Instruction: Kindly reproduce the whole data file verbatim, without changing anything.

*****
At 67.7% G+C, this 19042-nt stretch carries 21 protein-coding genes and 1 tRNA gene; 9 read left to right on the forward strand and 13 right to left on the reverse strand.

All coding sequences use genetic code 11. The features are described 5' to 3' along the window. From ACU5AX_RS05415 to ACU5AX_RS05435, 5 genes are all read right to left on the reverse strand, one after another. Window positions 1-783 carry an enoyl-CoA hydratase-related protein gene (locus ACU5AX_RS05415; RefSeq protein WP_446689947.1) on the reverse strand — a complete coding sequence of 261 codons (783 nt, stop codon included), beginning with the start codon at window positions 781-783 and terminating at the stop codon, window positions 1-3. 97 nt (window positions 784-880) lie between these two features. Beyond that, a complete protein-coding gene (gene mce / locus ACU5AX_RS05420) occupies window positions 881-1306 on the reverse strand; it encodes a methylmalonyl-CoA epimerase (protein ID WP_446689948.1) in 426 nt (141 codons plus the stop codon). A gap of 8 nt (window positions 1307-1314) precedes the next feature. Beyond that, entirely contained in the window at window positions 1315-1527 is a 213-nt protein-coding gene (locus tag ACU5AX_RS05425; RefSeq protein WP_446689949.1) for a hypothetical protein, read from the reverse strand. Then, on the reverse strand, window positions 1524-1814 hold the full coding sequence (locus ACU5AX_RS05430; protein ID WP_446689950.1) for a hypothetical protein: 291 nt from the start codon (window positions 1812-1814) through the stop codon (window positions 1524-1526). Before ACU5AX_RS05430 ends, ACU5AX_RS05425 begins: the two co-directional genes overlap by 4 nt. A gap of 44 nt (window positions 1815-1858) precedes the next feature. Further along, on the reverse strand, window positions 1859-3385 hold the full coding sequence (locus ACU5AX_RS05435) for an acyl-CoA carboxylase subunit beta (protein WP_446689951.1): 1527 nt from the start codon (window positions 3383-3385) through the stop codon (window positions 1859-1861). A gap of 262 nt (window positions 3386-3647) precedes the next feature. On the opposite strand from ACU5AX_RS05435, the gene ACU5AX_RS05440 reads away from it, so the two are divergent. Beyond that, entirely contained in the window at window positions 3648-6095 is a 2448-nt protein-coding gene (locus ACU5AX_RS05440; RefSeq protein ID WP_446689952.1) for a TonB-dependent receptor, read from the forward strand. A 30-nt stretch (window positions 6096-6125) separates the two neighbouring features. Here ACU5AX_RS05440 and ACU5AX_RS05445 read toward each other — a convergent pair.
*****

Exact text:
At 67.7% G+C, this 19042-nt stretch carries 21 protein-coding genes and 1 tRNA gene; 9 read left to right on the forward strand and 13 right to left on the reverse strand.

All coding sequences use genetic code 11. The features are described 5' to 3' along the window. From ACU5AX_RS05415 to ACU5AX_RS05435, 5 genes are all read right to left on the reverse strand, one after another. Window positions 1-783 carry an enoyl-CoA hydratase-related protein gene (locus ACU5AX_RS05415; RefSeq protein WP_446689947.1) on the reverse strand — a complete coding sequence of 261 codons (783 nt, stop codon included), beginning with the start codon at window positions 781-783 and terminating at the stop codon, window positions 1-3. 97 nt (window positions 784-880) lie between these two features. Beyond that, a complete protein-coding gene (gene mce / locus ACU5AX_RS05420) occupies window positions 881-1306 on the reverse strand; it encodes a methylmalonyl-CoA epimerase (protein ID WP_446689948.1) in 426 nt (141 codons plus the stop codon). A gap of 8 nt (window positions 1307-1314) precedes the next feature. Beyond that, entirely contained in the window at window positions 1315-1527 is a 213-nt protein-coding gene (locus tag ACU5AX_RS05425; RefSeq protein WP_446689949.1) for a hypothetical protein, read from the reverse strand. Then, on the reverse strand, window positions 1524-1814 hold the full coding sequence (locus ACU5AX_RS05430; protein ID WP_446689950.1) for a hypothetical protein: 291 nt from the start codon (window positions 1812-1814) through the stop codon (window positions 1524-1526). Before ACU5AX_RS05430 ends, ACU5AX_RS05425 begins: the two co-directional genes overlap by 4 nt. A gap of 44 nt (window positions 1815-1858) precedes the next feature. Further along, on the reverse strand, window positions 1859-3385 hold the full coding sequence (locus ACU5AX_RS05435) for an acyl-CoA carboxylase subunit beta (protein WP_446689951.1): 1527 nt from the start codon (window positions 3383-3385) through the stop codon (window positions 1859-1861). A gap of 262 nt (window positions 3386-3647) precedes the next feature. On the opposite strand from ACU5AX_RS05435, the gene ACU5AX_RS05440 reads away from it, so the two are divergent. Beyond that, entirely contained in the window at window positions 3648-6095 is a 2448-nt protein-coding gene (locus ACU5AX_RS05440; RefSeq protein ID WP_446689952.1) for a TonB-dependent receptor, read from the forward strand. A 30-nt stretch (window positions 6096-6125) separates the two neighbouring features. Here ACU5AX_RS05440 and ACU5AX_RS05445 read toward each other — a convergent pair.